to release the report, which has been covered in over 15 newspaper articles.
In Pittsburgh, Phoenix, and other cities, ACORN members used the report to
pressure elected officials to act.  ACORN chapters across the country are
organizing parents to demand implementation of the following NCLB
· Low income students in schools that have been failing for three or more
years are to be given the opportunity to get tutoring paid for by district
Title I funds.
· Parents in all schools are required to be notified any time that their
child has been taught for more than four weeks by a teacher that is not
highly qualified.
· Teachers in Title I schools are to have equal experience when compared to
other schools in the district.
· School districts are to receive a 20-30% increase in Title I funding for
this school year.  ACORN has been pressing school districts to make sure
that this money is distributed to local schools rather than being diverted
to the central budgets.
For more information, link to
x.php or contact Liz Wolff at research at or 214-826-1443.

PHOTO: On Nov. 27, 2002, in the Bronx ACORN office, ACORN helped parents
apply for Supplemental Educational Services.

pass legislation in several cities and states to restrict predatory lending.

New Jersey ACORN and allies are hopeful to push a strong bill through the
legislature in the coming weeks.  Members held a pre-Thanksgiving dinner at
an ACORN member's home who was thankful for refinancing out of a predatory
loan.  The event generated powerful press coverage.  The Senate committee
will be holding another hearing on the legislation on December 5.

New Mexico ACORN has had positive responses from legislators and the
Attorney General about moving significant legislation in the upcoming
session.  On November 26, ACORN protested at a branch of Wells Fargo Funding
with victims talking about the damage caused by the predatory loans they
received from the lender.  The local head of Wells Fargo had played a major
role in generating campaign contributions for the incoming governor.

In Massachusetts, ACORN has lined up two lead sponsors in each the House and
the Senate, including the Chair of the Senate Banking Committee, for a total
of 28 cosponsors in the House and 11 in the Senate, for a tough bill on
predatory lending that was introduced December 4.

Also on December 4, Massachusetts ACORN got bills introduced on other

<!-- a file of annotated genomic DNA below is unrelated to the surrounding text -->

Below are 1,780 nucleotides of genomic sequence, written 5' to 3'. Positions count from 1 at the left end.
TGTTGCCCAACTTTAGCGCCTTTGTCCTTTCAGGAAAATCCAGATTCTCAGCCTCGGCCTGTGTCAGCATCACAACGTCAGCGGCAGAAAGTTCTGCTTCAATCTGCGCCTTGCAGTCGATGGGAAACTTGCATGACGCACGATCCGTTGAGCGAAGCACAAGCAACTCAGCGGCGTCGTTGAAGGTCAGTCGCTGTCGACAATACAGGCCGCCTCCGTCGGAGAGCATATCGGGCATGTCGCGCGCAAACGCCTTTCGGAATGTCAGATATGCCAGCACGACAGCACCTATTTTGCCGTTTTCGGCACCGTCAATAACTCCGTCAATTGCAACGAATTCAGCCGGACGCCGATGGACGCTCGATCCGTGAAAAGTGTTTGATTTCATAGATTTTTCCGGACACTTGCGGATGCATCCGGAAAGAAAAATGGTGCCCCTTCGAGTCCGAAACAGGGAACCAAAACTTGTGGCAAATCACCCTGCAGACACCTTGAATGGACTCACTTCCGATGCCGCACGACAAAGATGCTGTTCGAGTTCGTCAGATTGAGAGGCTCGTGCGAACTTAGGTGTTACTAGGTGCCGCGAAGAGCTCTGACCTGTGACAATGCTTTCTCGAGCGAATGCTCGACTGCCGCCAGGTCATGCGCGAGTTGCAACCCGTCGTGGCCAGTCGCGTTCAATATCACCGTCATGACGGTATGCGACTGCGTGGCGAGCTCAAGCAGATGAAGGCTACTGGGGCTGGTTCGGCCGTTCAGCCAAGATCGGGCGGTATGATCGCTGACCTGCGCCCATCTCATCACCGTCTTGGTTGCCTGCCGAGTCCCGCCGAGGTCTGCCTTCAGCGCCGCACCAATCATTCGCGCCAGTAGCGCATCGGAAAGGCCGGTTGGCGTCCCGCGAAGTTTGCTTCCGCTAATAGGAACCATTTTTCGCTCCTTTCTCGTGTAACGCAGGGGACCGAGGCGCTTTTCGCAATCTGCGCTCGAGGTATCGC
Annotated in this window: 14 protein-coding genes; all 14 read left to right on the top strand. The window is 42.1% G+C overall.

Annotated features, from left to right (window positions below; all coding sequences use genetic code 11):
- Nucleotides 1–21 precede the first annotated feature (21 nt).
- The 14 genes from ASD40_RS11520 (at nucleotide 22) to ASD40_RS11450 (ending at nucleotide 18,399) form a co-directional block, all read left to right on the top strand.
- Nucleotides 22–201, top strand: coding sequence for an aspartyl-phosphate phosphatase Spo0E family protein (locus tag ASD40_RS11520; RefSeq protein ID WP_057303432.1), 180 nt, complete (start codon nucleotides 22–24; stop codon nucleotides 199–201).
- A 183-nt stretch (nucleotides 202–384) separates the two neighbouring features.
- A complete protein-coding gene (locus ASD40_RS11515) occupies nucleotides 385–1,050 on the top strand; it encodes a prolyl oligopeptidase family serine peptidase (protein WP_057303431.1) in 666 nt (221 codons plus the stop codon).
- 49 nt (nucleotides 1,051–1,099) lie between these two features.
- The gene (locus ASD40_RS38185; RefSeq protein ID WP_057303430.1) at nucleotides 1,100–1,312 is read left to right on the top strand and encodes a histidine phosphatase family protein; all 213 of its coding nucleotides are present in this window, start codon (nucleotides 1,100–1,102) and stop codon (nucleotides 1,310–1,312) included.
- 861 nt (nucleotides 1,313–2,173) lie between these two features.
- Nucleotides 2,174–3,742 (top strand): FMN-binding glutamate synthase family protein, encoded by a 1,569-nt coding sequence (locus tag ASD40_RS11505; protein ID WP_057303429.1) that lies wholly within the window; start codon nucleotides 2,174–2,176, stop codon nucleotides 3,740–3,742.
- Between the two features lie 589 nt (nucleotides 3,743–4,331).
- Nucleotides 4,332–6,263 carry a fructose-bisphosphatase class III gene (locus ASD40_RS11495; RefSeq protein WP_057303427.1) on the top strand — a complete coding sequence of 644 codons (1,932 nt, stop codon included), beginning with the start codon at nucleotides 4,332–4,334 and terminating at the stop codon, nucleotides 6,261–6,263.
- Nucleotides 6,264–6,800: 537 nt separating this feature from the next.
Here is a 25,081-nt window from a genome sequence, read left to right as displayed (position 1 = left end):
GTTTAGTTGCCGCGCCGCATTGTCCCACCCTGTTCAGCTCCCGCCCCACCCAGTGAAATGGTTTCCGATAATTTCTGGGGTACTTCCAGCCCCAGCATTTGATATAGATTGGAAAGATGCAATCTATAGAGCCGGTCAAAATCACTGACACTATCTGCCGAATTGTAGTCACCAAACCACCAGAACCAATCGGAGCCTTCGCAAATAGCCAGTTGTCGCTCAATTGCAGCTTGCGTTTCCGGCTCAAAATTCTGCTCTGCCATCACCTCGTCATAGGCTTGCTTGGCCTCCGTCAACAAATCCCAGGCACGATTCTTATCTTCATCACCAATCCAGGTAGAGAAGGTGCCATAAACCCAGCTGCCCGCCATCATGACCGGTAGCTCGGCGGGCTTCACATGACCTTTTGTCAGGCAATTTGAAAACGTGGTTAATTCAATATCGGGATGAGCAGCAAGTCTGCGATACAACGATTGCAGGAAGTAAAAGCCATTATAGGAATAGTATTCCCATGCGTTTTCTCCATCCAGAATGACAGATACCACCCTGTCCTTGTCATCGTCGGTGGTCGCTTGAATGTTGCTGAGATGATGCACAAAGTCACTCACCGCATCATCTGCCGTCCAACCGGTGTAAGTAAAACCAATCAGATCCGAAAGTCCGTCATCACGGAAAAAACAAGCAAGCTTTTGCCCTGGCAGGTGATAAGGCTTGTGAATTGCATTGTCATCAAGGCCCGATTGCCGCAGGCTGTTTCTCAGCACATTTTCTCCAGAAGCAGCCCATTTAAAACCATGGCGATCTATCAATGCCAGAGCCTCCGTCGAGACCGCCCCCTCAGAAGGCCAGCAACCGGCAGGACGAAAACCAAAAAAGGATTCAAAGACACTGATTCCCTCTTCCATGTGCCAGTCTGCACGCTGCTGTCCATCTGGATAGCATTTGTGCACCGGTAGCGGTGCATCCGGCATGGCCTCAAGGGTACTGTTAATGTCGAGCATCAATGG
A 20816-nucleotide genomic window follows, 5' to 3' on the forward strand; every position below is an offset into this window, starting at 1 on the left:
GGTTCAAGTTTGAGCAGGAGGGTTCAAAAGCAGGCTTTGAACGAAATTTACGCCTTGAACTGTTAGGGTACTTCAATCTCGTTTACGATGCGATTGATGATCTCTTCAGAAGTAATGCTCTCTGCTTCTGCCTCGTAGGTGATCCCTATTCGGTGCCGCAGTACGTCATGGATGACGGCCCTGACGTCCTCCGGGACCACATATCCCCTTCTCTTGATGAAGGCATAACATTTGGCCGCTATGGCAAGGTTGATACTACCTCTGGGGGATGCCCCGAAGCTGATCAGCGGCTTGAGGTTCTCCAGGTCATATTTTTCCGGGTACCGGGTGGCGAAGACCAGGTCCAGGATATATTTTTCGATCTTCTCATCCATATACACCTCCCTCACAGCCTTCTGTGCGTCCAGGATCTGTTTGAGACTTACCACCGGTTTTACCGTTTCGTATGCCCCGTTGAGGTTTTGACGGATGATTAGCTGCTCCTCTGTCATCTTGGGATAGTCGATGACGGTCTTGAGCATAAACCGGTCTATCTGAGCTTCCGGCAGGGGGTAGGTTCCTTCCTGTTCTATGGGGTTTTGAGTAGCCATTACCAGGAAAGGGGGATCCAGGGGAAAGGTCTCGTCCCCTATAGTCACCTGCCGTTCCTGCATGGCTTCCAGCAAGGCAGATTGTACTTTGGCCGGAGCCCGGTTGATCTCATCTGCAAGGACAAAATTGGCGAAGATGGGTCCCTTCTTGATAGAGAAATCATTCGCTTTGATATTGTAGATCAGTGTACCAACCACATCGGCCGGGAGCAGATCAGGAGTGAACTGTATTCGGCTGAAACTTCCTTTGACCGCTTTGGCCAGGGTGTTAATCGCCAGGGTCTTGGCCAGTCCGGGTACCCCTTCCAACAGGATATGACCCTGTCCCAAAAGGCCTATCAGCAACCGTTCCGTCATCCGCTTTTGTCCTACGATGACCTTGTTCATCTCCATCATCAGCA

topics, including a bill on corporate disclosure on which ACORN is working
together with the state AFL-CIO.  That bill has 37 cosponsors in the House
and nine in the Senate.  Also working with the AFL-CIO, ACORN got a bill
introduced to increase the minimum wage and index it to keep pace with the
cost of living.  And, along with a coalition of immigrant groups, ACORN got
a bill introduced to no longer require a Social Security number for
obtaining a driver's license.  For more information, link to or contact Chris Saffert at
csaffert at or 718-246-7900.

7. ACORN KEEPS WATER PUBLIC - In October, ACORN and allies held off
privatization of New Orleans' water supply with a narrow, 6-5, vote of the
Sewer and Water Board rejecting three bids from private companies.  Aware
that the issue would not go away and that the Board would propose rate
increases, ACORN and allies suggested that the Board study other systems
that have been successfully re-engineered.  On November 18, ACORN and allies
held a forum at which 200 people heard the directors of water systems in
Nashville and Phoenix describe how they avoided rate hikes, did
reengineering, and prevented privatization.  The New Orleans Sewer and Water
Board members in attendance agreed to support reengineering.  In a related
victory, representatives of ACORN, SEIU Local 100, and coalition allies flew
to Toronto to testify before that City Council, which then voted down water
privatization.  For more information, link to or contact Beth Butler at
laacorn at or 504-943-0044.

members held a rally to announce that they will pay their storm-water
charges into an escrow account until they get discounts of as much as 35
percent that were promised by the city nearly two years ago.  The discounts
are for  property owners who use dry wells or other devices for runoff
rather than the city's overflow pipes.  For more information, link to or contact Andrew Ginsberg at
oracorn at or 503-788-4362.

9. SACRAMENTO PUSHES FOR LIVING WAGE - After two years of campaigning by
ACORN and allies, Sacramento City Council held a committee hearing on a
living wage proposal on November 19 and will bring the matter before the
full Council January 9.  ACORN and allies turned out 140 supporters for the
mid-day hearing and are canvassing key districts to build support.  They
plan a huge rally at 6 p.m. January 9.  For more information, contact Brian
Kettenring at caacornsaro at or 916-455-1795.

Norwalk, Conn., are holding protests and attending meetings to push for
adoption of inclusionary zoning regulations that would require that
developments include affordable units.  At a November 22 meeting with
municipal planners, private developers and affordable housing advocates,
ACORN member Diane Johnson urged quick action.  For more information, link
to or contact Jeff Ordower at
ctacorn at or 203-333-2676.

have now agreed to work with DC ACORN to draft inclusionary zoning
legislation to require that developers include affordable units.  ACORN
members testified at a recent Zoning Commission meeting.  ACORN is also
going after particular developers.  On Nov. 21, DC ACORN took over the
offices of Holladay Development Corp., which is converting an elderly care
facility on the edge of an ACORN neighborhood into 275 units of housing:
half rentals staring at $2,500/mo, and half condos starting at $300,000.
ACORN members had met a week earlier with two of Holladay's vice presidents
to demand that 30% of the project be set aside for families making $30,000
per year.  Holladay had said no.  For more information, contact Will Ward at
dcacorn at or 202-547-9292.

PHOTO: DC ACORN members took over the offices of Holladay Development Corp.

November 26, home daycare providers, members of the ACORN-organized American
Home Daycare Association, along with a group of children, stormed the
Maryland state headquarters of the Department of Human Resources and the
state Child Care Administration.  The group marched in chanting "Hey, Hey,
Ho, Ho! Late Paychecks Have Got to Go!", with the children shaking very
noisy rattles.  Members pushed passed security into the offices of the CCA
demanding to meet with its director in order to give her the "Turkey of the